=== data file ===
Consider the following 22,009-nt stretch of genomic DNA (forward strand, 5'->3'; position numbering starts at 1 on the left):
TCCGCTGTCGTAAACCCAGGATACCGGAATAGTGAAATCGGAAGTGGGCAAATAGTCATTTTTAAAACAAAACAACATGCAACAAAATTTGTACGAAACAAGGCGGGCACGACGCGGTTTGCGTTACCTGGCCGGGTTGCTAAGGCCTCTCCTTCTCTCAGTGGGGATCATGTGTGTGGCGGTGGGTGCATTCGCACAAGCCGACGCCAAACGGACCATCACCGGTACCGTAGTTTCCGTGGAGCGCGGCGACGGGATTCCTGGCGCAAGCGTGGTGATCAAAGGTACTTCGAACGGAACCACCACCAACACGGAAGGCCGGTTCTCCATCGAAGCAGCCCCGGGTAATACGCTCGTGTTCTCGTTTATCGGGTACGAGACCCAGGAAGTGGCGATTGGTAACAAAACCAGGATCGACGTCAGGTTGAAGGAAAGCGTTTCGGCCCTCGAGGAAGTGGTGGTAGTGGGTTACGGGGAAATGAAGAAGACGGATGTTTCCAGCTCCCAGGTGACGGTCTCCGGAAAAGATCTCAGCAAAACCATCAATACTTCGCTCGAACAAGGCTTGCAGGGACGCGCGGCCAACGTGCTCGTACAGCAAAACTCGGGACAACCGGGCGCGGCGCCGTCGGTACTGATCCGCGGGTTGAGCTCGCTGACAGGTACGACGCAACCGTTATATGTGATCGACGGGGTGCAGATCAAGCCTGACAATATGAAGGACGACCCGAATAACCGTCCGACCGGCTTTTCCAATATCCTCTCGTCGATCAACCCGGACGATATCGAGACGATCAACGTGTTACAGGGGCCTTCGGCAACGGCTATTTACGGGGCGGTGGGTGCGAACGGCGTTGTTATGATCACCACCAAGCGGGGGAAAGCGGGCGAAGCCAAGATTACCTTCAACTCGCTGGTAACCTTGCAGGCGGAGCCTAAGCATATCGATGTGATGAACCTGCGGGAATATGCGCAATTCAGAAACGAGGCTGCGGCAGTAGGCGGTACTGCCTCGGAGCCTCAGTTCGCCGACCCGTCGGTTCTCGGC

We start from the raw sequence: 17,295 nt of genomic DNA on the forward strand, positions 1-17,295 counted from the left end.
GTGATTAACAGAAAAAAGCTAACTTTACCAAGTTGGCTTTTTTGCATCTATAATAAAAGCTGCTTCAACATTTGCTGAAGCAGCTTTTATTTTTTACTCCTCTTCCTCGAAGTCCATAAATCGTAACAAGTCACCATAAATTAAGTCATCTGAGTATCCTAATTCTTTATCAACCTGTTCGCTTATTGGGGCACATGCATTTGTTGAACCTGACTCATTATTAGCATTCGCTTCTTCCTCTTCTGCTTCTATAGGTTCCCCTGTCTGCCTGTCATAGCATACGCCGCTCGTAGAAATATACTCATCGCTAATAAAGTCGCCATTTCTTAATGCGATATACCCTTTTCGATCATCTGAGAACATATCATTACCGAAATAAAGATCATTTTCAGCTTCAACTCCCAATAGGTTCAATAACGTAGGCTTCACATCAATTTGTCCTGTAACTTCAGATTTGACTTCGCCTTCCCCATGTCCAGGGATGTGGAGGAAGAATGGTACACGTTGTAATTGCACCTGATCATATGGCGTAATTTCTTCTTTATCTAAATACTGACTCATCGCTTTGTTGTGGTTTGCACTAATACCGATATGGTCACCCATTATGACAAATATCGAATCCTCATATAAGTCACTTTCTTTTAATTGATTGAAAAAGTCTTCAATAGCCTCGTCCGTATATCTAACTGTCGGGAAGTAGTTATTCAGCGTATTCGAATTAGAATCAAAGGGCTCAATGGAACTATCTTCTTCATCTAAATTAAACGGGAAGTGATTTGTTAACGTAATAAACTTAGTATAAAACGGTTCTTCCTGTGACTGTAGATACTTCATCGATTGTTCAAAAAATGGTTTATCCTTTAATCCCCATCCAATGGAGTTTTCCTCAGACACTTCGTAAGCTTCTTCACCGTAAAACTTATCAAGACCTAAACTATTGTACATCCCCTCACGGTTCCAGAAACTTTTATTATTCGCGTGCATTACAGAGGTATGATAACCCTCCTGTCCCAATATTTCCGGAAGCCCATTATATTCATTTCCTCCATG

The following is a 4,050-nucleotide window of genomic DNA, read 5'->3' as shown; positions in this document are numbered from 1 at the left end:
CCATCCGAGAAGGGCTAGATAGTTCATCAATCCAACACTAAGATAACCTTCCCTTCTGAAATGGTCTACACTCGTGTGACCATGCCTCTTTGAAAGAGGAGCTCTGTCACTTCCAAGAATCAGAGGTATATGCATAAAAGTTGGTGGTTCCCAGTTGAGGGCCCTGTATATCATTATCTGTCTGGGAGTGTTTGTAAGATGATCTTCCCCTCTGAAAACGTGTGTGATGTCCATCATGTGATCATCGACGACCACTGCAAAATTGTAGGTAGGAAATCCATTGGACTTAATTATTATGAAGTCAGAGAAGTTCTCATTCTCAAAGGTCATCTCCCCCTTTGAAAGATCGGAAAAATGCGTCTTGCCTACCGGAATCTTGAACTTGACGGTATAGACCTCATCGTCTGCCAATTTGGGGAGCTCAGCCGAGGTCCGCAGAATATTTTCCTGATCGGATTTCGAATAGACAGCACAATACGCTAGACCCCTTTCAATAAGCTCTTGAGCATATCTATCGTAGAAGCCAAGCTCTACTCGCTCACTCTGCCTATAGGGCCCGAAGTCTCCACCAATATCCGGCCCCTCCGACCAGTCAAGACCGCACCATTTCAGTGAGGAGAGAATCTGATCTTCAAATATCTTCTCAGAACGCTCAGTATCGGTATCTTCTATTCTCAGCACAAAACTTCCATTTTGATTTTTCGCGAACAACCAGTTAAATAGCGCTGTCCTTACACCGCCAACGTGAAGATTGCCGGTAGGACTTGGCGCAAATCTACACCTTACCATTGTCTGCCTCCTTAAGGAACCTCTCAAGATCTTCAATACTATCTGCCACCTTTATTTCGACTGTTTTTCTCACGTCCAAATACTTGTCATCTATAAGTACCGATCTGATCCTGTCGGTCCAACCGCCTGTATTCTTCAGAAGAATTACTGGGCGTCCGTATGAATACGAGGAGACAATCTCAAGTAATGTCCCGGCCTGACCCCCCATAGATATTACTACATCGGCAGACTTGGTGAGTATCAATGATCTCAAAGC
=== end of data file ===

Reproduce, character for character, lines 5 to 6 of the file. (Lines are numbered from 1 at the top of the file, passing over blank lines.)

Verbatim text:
The following is a 4,050-nucleotide window of genomic DNA, read 5'->3' as shown; positions in this document are numbered from 1 at the left end:
CCATCCGAGAAGGGCTAGATAGTTCATCAATCCAACACTAAGATAACCTTCCCTTCTGAAATGGTCTACACTCGTGTGACCATGCCTCTTTGAAAGAGGAGCTCTGTCACTTCCAAGAATCAGAGGTATATGCATAAAAGTTGGTGGTTCCCAGTTGAGGGCCCTGTATATCATTATCTGTCTGGGAGTGTTTGTAAGATGATCTTCCCCTCTGAAAACGTGTGTGATGTCCATCATGTGATCATCGACGACCACTGCAAAATTGTAGGTAGGAAATCCATTGGACTTAATTATTATGAAGTCAGAGAAGTTCTCATTCTCAAAGGTCATCTCCCCCTTTGAAAGATCGGAAAAATGCGTCTTGCCTACCGGAATCTTGAACTTGACGGTATAGACCTCATCGTCTGCCAATTTGGGGAGCTCAGCCGAGGTCCGCAGAATATTTTCCTGATCGGATTTCGAATAGACAGCACAATACGCTAGACCCCTTTCAATAAGCTCTTGAGCATATCTATCGTAGAAGCCAAGCTCTACTCGCTCACTCTGCCTATAGGGCCCGAAGTCTCCACCAATATCCGGCCCCTCCGACCAGTCAAGACCGCACCATTTCAGTGAGGAGAGAATCTGATCTTCAAATATCTTCTCAGAACGCTCAGTATCGGTATCTTCTATTCTCAGCACAAAACTTCCATTTTGATTTTTCGCGAACAACCAGTTAAATAGCGCTGTCCTTACACCGCCAACGTGAAGATTGCCGGTAGGACTTGGCGCAAATCTACACCTTACCATTGTCTGCCTCCTTAAGGAACCTCTCAAGATCTTCAATACTATCTGCCACCTTTATTTCGACTGTTTTTCTCACGTCCAAATACTTGTCATCTATAAGTACCGATCTGATCCTGTCGGTCCAACCGCCTGTATTCTTCAGAAGAATTACTGGGCGTCCGTATGAATACGAGGAGACAATCTCAAGTAATGTCCCGGCCTGACCCCCCATAGATATTACTACATCGGCAGACTTGGTGAGTATCAATGATCTCAAAGC